To accommodate Trump’s “zero tolerance” immigration policy, Texas officials have allowed at least 15 shelters to hold more than 700 additional kids, records show.
In recent months, Texas officials have granted permission to at least 15 immigrant youth shelters to cram in more kids than their child-care licenses allow, according to records obtained by the Observer. Two shelters have been approved to hold almost 50 percent more children. The decisions come as the Trump administration separates more and more families at the border, funnelling children reportedly as young as 8 months into government shelters.
A spokesperson for the Texas Health and Human Services Commission, John Reynolds, said the agency allows shelters to exceed capacity only after reviewing bedspace, the number of children to a bathroom, recreational space and fire inspection compliance. But child advocates argue that the decisions are likely straining staff, endangering children and amount to the state kowtowing to the federal government.
“Child welfare is being thrown out of the window because the feds say they don’t have enough room,” said Will Francis, government relations director for the Texas chapter of the National Association of Social Workers, upon reviewing the records. “It shows [the state] cares more about maintaining regulations — changing them as necessary — than actually working toward the best outcomes for kids.”
The federal Office of Refugee Resettlement (ORR) contracts with nonprofits to run around 45 shelters for undocumented immigrant minors in Texas, which are licensed and overseen by the Texas Health and Human Services Commission. The population of kids has swelled since April, when Attorney General Jeff Sessions announced a “zero tolerance” policy for immigrants who illegally step foot across the border — a decision that’s resulted in the separation of over 2,300 kids from their parents. Around 11,000 kids are currently in ORR shelters, about half of them in Texas.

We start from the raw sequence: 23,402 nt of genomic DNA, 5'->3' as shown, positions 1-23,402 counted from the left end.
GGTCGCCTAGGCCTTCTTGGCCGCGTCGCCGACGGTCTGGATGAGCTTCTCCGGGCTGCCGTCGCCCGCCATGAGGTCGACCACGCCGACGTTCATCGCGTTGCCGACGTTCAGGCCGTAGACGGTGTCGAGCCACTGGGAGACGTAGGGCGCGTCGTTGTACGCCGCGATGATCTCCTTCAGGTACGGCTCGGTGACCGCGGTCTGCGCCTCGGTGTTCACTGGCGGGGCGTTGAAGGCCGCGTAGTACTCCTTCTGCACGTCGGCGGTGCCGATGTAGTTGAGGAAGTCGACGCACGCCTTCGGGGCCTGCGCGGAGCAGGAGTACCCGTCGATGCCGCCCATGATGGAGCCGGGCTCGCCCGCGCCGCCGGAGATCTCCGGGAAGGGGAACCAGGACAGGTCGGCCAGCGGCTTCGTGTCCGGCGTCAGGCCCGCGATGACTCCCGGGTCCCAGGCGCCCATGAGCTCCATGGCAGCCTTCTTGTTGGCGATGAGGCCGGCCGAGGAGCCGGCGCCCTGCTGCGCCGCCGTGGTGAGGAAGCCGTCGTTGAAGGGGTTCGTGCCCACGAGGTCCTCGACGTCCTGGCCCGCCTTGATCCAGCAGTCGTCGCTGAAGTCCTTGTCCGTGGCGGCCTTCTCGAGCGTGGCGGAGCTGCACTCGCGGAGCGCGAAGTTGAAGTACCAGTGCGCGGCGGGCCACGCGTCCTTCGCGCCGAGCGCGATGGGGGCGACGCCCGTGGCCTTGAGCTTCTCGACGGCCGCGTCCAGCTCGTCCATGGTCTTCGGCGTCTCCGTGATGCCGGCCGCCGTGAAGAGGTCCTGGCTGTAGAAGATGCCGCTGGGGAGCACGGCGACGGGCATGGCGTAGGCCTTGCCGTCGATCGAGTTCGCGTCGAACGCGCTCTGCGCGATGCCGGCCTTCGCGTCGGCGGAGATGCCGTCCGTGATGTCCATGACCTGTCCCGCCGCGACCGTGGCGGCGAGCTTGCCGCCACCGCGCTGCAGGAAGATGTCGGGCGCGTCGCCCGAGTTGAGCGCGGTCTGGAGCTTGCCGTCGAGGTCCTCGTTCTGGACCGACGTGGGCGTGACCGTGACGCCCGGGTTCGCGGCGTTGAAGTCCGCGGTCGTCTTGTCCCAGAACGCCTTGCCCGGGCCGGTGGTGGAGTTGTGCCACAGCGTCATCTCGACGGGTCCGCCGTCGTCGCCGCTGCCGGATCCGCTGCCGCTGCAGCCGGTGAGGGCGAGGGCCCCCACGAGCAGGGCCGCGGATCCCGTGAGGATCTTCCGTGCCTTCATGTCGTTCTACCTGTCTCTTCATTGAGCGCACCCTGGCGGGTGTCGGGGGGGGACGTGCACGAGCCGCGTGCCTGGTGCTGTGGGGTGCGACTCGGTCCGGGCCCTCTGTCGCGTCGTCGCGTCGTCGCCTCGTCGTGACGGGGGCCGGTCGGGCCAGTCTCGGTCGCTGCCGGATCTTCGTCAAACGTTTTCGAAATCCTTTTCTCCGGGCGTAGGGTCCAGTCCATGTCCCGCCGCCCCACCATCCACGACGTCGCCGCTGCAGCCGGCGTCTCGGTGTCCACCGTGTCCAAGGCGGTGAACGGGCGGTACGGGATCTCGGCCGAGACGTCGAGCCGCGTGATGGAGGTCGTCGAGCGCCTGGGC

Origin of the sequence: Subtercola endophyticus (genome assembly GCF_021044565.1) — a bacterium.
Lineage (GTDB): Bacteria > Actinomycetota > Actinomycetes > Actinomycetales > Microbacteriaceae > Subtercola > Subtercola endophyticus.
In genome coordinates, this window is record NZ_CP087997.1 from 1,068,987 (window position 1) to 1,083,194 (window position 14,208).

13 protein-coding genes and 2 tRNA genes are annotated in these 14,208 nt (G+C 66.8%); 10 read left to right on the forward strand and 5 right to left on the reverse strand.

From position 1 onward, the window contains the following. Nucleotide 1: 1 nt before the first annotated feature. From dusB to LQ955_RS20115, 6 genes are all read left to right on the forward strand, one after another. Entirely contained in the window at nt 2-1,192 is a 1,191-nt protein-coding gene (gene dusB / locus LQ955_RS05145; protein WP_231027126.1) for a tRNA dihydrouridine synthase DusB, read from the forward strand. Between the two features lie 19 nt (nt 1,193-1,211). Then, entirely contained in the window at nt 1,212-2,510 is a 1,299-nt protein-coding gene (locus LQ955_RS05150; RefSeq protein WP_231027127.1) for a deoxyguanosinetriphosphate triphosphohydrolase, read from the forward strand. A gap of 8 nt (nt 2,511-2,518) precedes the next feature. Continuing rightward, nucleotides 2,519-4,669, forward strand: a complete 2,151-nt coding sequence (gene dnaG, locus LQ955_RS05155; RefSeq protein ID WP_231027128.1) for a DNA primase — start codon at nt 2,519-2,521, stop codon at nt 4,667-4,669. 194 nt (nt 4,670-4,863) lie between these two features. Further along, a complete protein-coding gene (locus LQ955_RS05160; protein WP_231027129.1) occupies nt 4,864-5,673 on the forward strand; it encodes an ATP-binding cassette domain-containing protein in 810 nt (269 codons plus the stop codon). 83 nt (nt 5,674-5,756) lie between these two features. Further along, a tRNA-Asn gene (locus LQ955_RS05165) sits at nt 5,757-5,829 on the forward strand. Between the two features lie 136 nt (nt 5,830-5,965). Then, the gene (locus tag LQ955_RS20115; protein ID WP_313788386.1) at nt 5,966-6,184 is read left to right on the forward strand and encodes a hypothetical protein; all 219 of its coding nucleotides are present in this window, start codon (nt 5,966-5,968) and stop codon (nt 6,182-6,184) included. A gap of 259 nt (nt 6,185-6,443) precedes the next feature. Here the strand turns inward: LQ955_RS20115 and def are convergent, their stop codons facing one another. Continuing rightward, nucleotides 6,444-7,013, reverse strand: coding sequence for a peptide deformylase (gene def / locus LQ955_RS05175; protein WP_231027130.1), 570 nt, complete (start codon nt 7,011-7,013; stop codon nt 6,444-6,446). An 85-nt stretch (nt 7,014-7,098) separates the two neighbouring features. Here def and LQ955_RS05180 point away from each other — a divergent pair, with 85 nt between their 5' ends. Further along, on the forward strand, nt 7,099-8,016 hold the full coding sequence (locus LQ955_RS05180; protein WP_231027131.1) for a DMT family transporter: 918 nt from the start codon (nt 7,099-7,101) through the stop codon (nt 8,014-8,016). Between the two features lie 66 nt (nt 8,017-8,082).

On Tuesday morning, Texas House Speaker Joe Straus, a moderate Republican set to retire in January, called attention to the state’s role in the family separation process. “Many of us are especially concerned here in Texas because thousands of children are being housed in our state and in facilities that our state agencies license,” he wrote in a letter to President Trump. “Many of these facilities have in recent weeks requested variances to exceed their licensed capacities.”
According to records obtained by the Observer, 15 shelters have had their capacities increased in recent months, and two have applications pending. In all, Texas is allowing shelters to hold an additional 722 kids beyond their current max capacities — an increase of 16 percent. And for some shelters, the increase has been even more severe: The health agency allowed Casa Rio Grande in San Benito to increase its capacity from 160 to 236 kids and Nueva Esperanza in Brownsville from 200 to 295 children — both increases of 48 percent. All 17 shelters are operated by one of two nonprofits: Southwest Key Programs and BCFS Health and Human Services.
Francis said that overcrowding can lead to excessive workloads for shelter workers and mental health specialists, who are dealing with kids traumatized by forced separation from their parents. Francis added that overcrowding makes it more likely that health and safety violations — such as those already uncovered at Southwest Key shelters — will occur.
“The capacity was never meant for this new population [of separated kids], so you’re going to run into issues,” Francis said. “It frustrates me that we’re willing to punt to the federal government, and say this is their policy, not ours, but we’re still willing to provide the oversight. You can’t have it both ways.”
Reynolds declined to comment on whether the new federal policy was driving an increase in variances granted.
Southwest Key has at least one new youth shelter in the works in Houston, which has drawn opposition from local Democrats, including Mayor Sylvester Turner. Meanwhile, the feds are operating a so-called tent city at the Tornillo port of entry in West Texas, where hundreds more kids are being held. The tent facility has not been licensed by the state, Reynolds said.
Southwest Key, BCFS and ORR and its parent agencies did not respond to Observer requests for comment.